KYIV, Ukraine — After just six weeks of intense bombing of energy infrastructure, Russia has battered Ukraine to the brink of a humanitarian disaster this winter as millions of people potentially face life-threatening conditions without electricity, heat or running water.
As the scope of damage to Ukraine’s energy systems has come into focus in recent days, Ukrainian and Western officials have begun sounding the alarm but are also realizing they have limited recourse. Ukraine’s Soviet-era power system cannot be fixed quickly or easily. In some of the worst-hit cities, there is little officials can do other than to urge residents to flee — raising the risk of economic collapse in Ukraine and a spillover refugee crisis in neighboring European countries.
“Put simply, this winter will be about survival,” Hans Henri P. Kluge, regional director for the World Health Organization, told reporters on Monday in Kyiv, saying the next months could be “life-threatening for millions of Ukrainians.”
Already, snow has fallen across much of Ukraine and temperatures are dipping below freezing in many parts of the country. Kluge said that 2 million to 3 million Ukrainians were expected to leave their homes “in search of warmth and safety,” though it was unclear how many would remain inside the country.
On Wednesday, Russia pounded Ukraine with another barrage of missiles, striking energy infrastructure and residential areas across the country, killing at least three people in Kyiv, according to local authorities, and setting off blackouts in much of the country, including Lviv in western Ukraine.
Ukraine’s Energy Ministry, in a statement, said the bombing left the “great majority of consumers without power.” The strikes caused a temporary shutdown “of the majority of thermal and hydro-electric plants,” potentially disrupting heat and water supplies.
Even before Wednesday’s attacks, Ukrainian Prime Minister Denys Shmyhal said that about half of the country’s energy infrastructure was “out of order” following the bombardment.
The dire warnings indicate that despite a string of losses on the battlefield, Russia’s airstrikes have wrought destruction that will severely test Ukrainians’ national resolve and sharply raise the costs for Kyiv’s Western allies, who are struggling with spiking energy prices in their own countries.
Military experts said that Russian President Vladimir Putin was trying to compensate for territorial losses and to create a sense of war fatigue among Ukraine’s European NATO allies in hopes that they will eventually pressure Kyiv to make concessions and slow arms shipments that enabled Ukraine’s victories.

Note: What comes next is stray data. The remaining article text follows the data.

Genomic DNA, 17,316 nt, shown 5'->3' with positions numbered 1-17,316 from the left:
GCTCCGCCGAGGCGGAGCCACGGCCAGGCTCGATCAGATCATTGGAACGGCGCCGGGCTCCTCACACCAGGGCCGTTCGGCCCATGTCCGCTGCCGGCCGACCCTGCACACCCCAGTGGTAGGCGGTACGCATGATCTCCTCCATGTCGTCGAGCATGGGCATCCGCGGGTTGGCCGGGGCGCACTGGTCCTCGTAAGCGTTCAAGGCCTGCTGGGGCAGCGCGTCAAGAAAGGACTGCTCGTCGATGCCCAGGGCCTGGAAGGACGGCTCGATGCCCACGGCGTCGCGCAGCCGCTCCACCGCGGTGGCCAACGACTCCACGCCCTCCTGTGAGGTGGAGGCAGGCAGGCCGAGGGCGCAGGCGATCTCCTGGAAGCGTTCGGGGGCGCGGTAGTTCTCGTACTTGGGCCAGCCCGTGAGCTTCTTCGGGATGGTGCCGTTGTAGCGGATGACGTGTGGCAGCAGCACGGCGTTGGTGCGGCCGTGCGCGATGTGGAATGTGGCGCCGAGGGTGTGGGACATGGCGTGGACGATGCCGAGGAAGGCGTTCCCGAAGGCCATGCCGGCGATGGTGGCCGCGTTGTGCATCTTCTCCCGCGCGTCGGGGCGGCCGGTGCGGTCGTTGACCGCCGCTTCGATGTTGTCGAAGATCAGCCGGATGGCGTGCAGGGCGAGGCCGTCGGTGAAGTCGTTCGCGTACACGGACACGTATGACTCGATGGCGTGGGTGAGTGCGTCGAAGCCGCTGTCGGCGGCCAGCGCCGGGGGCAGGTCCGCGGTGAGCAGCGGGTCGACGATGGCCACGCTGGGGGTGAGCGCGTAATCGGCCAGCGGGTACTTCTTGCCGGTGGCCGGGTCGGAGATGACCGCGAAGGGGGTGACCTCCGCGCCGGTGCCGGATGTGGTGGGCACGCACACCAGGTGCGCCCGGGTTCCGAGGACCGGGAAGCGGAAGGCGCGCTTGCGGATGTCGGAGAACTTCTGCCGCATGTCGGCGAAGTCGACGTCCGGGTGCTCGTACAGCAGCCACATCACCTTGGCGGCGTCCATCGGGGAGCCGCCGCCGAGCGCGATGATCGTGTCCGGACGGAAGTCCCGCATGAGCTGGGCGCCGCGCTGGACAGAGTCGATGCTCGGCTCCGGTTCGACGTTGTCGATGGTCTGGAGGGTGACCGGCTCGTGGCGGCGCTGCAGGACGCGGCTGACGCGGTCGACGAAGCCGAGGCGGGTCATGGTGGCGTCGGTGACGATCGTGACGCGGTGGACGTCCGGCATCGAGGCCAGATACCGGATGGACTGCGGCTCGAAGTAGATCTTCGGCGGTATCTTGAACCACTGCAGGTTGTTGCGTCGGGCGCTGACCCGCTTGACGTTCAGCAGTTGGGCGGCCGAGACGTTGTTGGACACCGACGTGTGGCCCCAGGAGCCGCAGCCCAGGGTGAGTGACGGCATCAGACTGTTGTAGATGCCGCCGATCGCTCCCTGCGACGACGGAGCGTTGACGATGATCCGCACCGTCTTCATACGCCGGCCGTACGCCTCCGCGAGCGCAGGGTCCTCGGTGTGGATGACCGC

“This is all about the weaponization of refugees,” retired U.S. Army Lt. Gen. Ben Hodges, a former commander of U.S. Army Europe, said in an interview.
“By making Ukraine uninhabitable in the wintertime, they are potentially sending millions more Ukrainians to Europe,” Hodges said. “That would put pressure on European governments. The hope is that Europe, in turn, would pressure Kyiv.”
“The Russians are losing everywhere,” Hodges said, adding that “their only tactic” is to target nonmilitary civilian infrastructure “to drag things out” and hopefully obtain a solution “more favorable to the Kremlin.”
However, a senior European Union official, speaking on the condition of anonymity to brief the press, said the bloc could absorb a new wave of refugees and would support Ukraine “as long as it takes.”
“However Putin tries to break the will of Ukrainian people, we will provide what they need,” the official said.
Russia is showing no sign of relenting. Last week, Moscow unleashed brutal barrages involving about 100 missiles and scores of self-destructing drones on two separate days, hitting targets throughout the country and leaving nearly 10 million Ukrainians without power.
For weeks, Russian missiles have targeted key components of Ukraine’s electrical transmission system, knocking out vital transformers without which it is impossible to supply power to households, businesses, government offices, schools, hospitals and other critical facilities.
During a briefing for reporters Tuesday, Volodymyr Kudrytskyi, the head of Ukrenergo, the state-run power grid operator, called the damage to the power system “colossal.”
And Russia last week broadened its targets. Oleksiy Chernyshov, chief executive of Ukrainian state energy company Naftogaz, said in an interview that a “massive rocket attack” hit 10 gas production facilities in the Kharkiv and Poltava regions, including Shebelinka, one the largest production and drilling areas.
“Of course, we will do our best now to recover, but this will take time and resources and material,” Chernyshov said. “Time is of the essence,” he added. “Because winter is now.”
The targeting of the gas supply was a critical development, said Victoria Voytsitska, a former member of parliament now working with civil society groups on getting Ukraine the equipment it needs. If Moscow takes out the gas system, she said, cities and villages across the country could become “uninhabitable.”
Now the question is what Russia will attack next.
Voytsitska and others predict the targets will include other parts of the gas delivery system, as well as bridges and railway lines. She expressed special concern that Russia could strike the plants that operate major cities’ centralized heating systems, exposing millions to freezing temperatures.
“Nothing is stopping” the Russians, she said. “What is going to stop them are Western air missile defense systems, of which we don’t have enough yet.”
Cities throughout Ukraine, including Kyiv, the capital, are undergoing scheduled blackouts to reduce strain on the electrical grid, especially during peak usage hours.